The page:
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Entergy Plans to Shut Down Pilgrim Nuclear Plant by June 2019

Cites poor market conditions, lower revenue and higher operating costs



Updated Oct. 13, 2015 6:05 p.m. ET


Entergy Corp. said Tuesday it will close its aging Pilgrim nuclear power plant in Massachusetts by mid-2019, citing low power prices, regulatory challenges and public policies that it says disadvantage nuclear plants.

Many of the same issues that have been weighing on Pilgrim also are dogging other nuclear power plants, and that could prompt more reactor shutdowns, particularly in states with deregulated electricity markets.

Three dozen reactors, or nearly a third of the U.S. nuclear power fleet, are at risk of early closure because of unfavorable economics, according to the Institute for Energy and the Environment at the Vermont Law School.

In the next two weeks Entergy will decide the fate of its FitzPatrick nuclear plant in New York, according to Bill Mohl, the company’s head of wholesale commodities. Like Pilgrim, FitzPatrick’s profitability is challenged because it competes directly with power plants that burn natural gas to make less expensive electricity.

The decision to shut down Pilgrim was agonizing, Mr. Mohl said, and an “extremely close call.” But, ultimately, the plant simply couldn’t compete. Pilgrim, which started operating in 1972 in Plymouth, is making $40 million a year less today than it did a year ago because of lower wholesale power prices in New England, he said.

Forces that could boost the nuclear power sector won’t come fast enough for Pilgrim. For example, the U.S. intends to limit carbon-dioxide emissions from power plants by 2030, but Mr. Mohl said some state and federal policies that favor clean energy specifically exclude existing nuclear plants, even though they emit no carbon. 

“In all cases, Pilgrim ends up on the losing end,” he said.

But the Pilgrim and FitzPatrick plants also use older reactor technology similar to the kind that suffered catastrophic damage at Fukushima Daiichi in Japan four years ago when an earthquake struck that plant north of Tokyo. As a result, they face higher costs stemming from mandatory safety improvements implemented by U.S. regulators after the 2011 disaster.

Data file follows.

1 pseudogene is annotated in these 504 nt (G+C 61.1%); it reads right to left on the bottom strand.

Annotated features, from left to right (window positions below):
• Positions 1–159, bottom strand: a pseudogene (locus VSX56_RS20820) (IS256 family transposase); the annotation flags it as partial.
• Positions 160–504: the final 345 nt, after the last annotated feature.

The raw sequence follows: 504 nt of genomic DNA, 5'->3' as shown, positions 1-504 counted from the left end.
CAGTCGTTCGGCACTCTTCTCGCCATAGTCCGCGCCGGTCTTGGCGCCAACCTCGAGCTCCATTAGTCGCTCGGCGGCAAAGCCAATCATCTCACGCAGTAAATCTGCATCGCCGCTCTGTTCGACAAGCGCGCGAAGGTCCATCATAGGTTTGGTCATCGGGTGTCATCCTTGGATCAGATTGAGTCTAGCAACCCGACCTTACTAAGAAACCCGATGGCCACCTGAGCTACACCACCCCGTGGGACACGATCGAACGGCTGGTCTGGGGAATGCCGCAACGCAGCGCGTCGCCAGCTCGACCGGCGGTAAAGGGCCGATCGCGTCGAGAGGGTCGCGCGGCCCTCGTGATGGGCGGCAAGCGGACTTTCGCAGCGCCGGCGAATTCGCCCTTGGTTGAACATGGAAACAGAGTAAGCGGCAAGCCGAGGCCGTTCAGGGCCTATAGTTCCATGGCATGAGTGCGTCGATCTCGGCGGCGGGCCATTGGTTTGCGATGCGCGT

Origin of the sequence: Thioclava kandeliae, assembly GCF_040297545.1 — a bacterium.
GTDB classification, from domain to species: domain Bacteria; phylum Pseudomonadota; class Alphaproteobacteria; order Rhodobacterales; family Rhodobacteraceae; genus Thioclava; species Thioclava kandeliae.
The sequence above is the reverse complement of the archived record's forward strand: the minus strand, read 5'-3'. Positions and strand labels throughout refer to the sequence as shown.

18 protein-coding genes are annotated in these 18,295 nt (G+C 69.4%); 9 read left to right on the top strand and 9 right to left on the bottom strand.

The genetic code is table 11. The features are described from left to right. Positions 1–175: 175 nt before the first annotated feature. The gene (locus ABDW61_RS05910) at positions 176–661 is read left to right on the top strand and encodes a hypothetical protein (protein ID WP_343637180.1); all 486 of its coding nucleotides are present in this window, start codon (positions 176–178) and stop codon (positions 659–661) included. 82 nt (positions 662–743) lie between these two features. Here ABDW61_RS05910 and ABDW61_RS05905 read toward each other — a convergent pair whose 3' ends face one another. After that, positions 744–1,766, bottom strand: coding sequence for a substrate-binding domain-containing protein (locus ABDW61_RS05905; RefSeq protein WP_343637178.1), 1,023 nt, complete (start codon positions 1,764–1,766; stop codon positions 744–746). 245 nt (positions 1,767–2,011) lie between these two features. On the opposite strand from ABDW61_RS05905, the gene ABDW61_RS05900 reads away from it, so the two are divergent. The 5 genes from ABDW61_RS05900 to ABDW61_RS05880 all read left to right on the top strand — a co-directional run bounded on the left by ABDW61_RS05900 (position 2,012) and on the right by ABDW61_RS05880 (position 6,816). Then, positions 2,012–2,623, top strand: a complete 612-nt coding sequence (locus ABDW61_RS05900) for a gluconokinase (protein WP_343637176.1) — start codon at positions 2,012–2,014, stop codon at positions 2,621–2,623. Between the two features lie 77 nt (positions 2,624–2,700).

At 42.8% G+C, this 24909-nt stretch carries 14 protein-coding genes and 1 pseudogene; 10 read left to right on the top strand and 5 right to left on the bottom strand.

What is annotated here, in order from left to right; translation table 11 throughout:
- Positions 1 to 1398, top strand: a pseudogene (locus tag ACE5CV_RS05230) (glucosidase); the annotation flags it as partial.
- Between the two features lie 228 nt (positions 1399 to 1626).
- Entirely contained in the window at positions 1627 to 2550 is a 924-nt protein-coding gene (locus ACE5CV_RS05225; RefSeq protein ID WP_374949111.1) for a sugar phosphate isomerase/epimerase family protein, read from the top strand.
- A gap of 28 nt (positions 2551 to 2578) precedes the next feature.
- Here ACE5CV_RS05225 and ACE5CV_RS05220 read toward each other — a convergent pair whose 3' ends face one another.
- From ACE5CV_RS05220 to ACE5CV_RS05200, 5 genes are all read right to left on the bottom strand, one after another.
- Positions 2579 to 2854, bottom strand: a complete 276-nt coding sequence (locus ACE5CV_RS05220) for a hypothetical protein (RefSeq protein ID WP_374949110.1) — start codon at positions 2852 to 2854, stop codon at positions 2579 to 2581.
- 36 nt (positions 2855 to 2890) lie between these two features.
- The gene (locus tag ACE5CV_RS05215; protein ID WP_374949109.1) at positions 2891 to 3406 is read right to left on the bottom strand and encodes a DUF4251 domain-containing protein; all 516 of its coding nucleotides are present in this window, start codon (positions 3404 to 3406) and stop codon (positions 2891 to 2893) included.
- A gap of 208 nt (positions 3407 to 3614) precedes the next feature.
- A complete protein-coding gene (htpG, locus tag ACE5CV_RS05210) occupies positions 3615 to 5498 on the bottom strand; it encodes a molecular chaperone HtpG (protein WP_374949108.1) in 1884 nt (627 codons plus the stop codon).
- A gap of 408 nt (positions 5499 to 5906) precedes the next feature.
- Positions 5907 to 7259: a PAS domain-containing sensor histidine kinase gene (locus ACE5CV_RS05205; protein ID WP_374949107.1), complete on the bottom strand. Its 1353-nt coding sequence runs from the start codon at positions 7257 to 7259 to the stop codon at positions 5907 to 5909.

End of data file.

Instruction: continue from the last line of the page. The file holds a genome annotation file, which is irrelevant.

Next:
The aging Pilgrim nuclear power station, pictured in 2011. PHOTO: STEVEN SENNE/ASSOCIATED PRESS

Pilgrim also has faced heightened scrutiny from the U.S. Nuclear Regulatory Commission since 2013 after inspections uncovered poor practices and the reactor experienced several unplanned shutdowns. Last month, federal regulators downgraded Pilgrim’s safety rating to a level that requires special remedial action and oversight.

Pilgrim is now one of just two nuclear plants in the U.S. in the next-to-lowest category, denoting multiple, repetitive safety problems. The other is Entergy’s Arkansas Nuclear One plant in Russellville, Ark.

Nuclear critics, including U.S. Sen. Edward Markey (D-Mass.), welcomed the Pilgrim announcement because they regard the New England plant as one of the most worrisome in the U.S.

Entergy could end up closing Pilgrim even earlier. The plant is due for uranium refueling in 2017, but the company could decide not to refuel the plant. 

The timing of the teardown will depend, in part, on its ultimate cost. Entergy has nearly $900 million in a decommissioning fund, but that may not be enough to cover all the removal costs. Tearing down the Vermont Yankee nuclear power plant, which is similar in size to Pilgrim, is expected to cost at least $1.25 billion.

Regardless of when the plant stops making electricity, it will be a visible mark on the landscape in Massachusetts for decades. It takes five to 10 years for uranium fuel to cool enough to be moved from pools into dry storage, and owners have up to 60 years to tear down a plant and clean up the site.

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